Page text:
The Penn State board of trustees said today they ignored early warnings of a child abuse sex scandal because they were told three previous grand juries had investigated and failed to charge former assistant coach Jerry Sandusky with a crime.
But the Pennsylvania attorney general’s office said that the board’s explanation is wrong because there were no prior grand jury investigations into Sandusky, said Nils Hagen-Frederiksen, spokesman for the office.
“It’s not true,” Nils Hagen-Frederiksen, spokesman for the office, told ABC News today.
Members of the board have repeatedly made the claim about previous grand juries in recent days and repeated the claim during a press conference following a board meeting today.
The board has come under fire for not being better prepared to handle the charges of child sexual abuse against Sandusky when local newspapers had written about the grand jury investigation as early as spring, 2011. Board members say they were briefed on the investigation, but paid little attention to it because their attorney, Cynthia Baldwin, explained that Sandusky had been investigated by three grand juries previously with no results.
The board has also been criticized for firing football coach Joe Paterno and school president Graham Spanier for not reacting firmly enough when told of Sandusky’s alleged behavior.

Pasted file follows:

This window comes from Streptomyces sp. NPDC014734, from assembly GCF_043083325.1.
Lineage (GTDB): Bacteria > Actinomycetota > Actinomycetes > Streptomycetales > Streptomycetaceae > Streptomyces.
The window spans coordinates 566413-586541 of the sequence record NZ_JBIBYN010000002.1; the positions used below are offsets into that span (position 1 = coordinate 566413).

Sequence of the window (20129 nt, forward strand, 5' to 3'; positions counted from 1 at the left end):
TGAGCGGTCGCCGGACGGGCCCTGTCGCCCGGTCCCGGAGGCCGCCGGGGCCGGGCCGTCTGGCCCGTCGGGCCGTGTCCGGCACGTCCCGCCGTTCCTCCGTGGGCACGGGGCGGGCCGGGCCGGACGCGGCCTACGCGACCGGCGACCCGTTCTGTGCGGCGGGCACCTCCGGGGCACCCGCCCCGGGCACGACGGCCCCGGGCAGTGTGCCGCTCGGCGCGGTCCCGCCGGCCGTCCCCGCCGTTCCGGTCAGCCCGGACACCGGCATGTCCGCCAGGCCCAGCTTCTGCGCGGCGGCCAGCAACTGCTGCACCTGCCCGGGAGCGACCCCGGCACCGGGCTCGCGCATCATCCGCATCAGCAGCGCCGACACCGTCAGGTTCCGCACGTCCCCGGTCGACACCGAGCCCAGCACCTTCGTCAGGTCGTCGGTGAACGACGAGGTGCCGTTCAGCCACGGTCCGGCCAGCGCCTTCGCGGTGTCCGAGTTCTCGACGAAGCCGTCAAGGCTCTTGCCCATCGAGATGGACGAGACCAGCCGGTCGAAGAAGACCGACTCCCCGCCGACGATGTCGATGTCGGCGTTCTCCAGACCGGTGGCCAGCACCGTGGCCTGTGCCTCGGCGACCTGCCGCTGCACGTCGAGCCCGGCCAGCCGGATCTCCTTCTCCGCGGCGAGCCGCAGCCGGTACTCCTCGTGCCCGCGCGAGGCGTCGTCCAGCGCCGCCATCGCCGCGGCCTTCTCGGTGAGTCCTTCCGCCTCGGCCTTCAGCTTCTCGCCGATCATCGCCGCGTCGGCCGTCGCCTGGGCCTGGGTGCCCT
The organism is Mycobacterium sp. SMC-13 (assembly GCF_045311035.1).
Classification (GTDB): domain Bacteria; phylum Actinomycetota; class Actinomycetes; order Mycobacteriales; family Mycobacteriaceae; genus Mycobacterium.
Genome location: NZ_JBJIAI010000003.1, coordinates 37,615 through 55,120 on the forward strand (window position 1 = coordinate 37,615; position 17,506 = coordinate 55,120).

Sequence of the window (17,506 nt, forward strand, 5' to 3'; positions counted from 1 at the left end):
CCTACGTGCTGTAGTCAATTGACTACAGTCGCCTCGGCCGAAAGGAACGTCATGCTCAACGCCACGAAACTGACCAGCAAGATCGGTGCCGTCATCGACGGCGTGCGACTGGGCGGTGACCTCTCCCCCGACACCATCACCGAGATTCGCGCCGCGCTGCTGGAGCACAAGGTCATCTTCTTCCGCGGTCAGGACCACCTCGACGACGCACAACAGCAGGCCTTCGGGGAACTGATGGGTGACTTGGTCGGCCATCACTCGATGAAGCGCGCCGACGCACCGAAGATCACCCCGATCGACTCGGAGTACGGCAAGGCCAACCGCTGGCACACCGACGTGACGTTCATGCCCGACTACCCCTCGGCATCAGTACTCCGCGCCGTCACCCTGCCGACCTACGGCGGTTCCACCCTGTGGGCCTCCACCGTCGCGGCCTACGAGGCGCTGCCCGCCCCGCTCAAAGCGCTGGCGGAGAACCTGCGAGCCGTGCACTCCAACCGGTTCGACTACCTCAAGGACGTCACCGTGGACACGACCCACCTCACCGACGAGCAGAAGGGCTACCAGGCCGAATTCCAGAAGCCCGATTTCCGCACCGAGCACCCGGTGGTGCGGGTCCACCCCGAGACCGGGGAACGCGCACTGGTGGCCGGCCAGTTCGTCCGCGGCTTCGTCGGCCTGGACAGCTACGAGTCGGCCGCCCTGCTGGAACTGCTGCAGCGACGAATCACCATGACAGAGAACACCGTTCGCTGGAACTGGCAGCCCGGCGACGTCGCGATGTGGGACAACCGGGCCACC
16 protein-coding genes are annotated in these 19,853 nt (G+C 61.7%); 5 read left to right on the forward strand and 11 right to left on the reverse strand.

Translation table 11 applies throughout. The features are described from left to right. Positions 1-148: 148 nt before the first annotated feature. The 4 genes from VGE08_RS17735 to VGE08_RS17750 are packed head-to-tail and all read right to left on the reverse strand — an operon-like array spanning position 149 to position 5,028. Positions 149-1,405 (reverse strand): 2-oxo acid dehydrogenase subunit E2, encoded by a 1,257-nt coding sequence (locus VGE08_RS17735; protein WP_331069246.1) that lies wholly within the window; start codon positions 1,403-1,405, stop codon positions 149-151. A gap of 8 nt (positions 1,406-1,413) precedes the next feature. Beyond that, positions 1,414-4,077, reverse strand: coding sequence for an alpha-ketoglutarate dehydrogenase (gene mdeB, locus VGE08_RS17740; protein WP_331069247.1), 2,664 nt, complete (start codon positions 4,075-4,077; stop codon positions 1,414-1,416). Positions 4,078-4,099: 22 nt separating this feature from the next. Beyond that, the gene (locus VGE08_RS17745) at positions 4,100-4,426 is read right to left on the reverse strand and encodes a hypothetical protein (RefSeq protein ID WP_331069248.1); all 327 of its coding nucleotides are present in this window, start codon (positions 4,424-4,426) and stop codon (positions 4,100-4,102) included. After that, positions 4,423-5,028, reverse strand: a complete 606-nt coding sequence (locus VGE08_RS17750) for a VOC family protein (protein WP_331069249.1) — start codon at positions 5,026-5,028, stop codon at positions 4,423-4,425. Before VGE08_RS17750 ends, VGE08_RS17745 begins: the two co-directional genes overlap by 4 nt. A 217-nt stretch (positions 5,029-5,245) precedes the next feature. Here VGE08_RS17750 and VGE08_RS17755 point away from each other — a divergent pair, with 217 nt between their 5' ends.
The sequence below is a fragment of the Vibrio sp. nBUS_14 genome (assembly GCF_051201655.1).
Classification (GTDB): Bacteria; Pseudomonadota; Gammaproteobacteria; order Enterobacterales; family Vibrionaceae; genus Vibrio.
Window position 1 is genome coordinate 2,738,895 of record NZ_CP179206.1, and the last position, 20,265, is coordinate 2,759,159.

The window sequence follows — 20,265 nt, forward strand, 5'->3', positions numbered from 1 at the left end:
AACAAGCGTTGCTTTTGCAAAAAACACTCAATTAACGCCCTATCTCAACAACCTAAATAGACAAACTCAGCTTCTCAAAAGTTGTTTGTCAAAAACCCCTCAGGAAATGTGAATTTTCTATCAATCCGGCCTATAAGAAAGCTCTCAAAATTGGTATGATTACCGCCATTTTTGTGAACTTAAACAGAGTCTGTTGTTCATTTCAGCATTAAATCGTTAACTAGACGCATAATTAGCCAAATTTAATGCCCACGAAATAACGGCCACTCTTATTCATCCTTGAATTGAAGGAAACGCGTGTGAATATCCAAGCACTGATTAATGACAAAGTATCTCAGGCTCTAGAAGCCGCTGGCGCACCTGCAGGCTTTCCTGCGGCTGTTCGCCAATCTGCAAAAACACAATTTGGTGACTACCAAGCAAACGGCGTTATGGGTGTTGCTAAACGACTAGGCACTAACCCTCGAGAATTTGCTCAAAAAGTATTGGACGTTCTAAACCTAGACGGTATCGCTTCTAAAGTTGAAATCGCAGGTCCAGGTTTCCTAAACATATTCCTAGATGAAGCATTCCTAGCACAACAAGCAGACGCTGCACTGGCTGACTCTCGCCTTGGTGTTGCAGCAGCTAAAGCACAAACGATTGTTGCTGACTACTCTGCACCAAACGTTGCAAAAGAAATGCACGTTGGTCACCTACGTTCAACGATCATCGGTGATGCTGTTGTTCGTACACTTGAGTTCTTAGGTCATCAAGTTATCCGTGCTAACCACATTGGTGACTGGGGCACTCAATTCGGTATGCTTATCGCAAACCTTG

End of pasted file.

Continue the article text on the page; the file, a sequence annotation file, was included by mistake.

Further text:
Sandusky had been investigated by police for alleged inappropriate behavior with a boy in 1998, but the probe concluded with no charges.
There had not been previous grand jury investigations into Sandusky before the one that indicted him in November.
Board spokesman Lanny Davis said the board members were “confused,” and blamed Spanier for not alerting them.
“They can’t remember. They’re confused, they thought it was three or four investigations, but can’t remember whether they were told three or four investigations or grand jury investigations,” he said.
“The most important thing is that Spanier didn’t make it a big deal. Why didn’t he tell them more in May? Why didn’t he say anything about testifying?” Davis asked.
Cynthia Baldwin, who was previously a Pennsylvania Supreme Court Justice, was unable to be reached for comment, and has not confirmed or denied the board’s claims.